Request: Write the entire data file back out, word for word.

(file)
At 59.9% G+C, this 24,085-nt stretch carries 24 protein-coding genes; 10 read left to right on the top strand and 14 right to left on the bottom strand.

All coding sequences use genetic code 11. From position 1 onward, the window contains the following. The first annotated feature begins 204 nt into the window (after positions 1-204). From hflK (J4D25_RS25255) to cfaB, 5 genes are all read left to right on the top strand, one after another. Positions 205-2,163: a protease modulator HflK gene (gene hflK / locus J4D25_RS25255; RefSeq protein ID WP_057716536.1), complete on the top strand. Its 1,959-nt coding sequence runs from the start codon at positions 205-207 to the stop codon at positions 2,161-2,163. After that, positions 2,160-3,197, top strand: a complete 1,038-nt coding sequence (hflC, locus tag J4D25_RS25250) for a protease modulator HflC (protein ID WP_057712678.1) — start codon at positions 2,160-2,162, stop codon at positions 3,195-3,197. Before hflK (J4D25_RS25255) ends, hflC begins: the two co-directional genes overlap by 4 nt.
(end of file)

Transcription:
At 59.9% G+C, this 24,085-nt stretch carries 24 protein-coding genes; 10 read left to right on the top strand and 14 right to left on the bottom strand.

All coding sequences use genetic code 11. From position 1 onward, the window contains the following. The first annotated feature begins 204 nt into the window (after positions 1-204). From hflK (J4D25_RS25255) to cfaB, 5 genes are all read left to right on the top strand, one after another. Positions 205-2,163: a protease modulator HflK gene (gene hflK / locus J4D25_RS25255; RefSeq protein ID WP_057716536.1), complete on the top strand. Its 1,959-nt coding sequence runs from the start codon at positions 205-207 to the stop codon at positions 2,161-2,163. After that, positions 2,160-3,197, top strand: a complete 1,038-nt coding sequence (hflC, locus tag J4D25_RS25250) for a protease modulator HflC (protein ID WP_057712678.1) — start codon at positions 2,160-2,162, stop codon at positions 3,195-3,197. Before hflK (J4D25_RS25255) ends, hflC begins: the two co-directional genes overlap by 4 nt.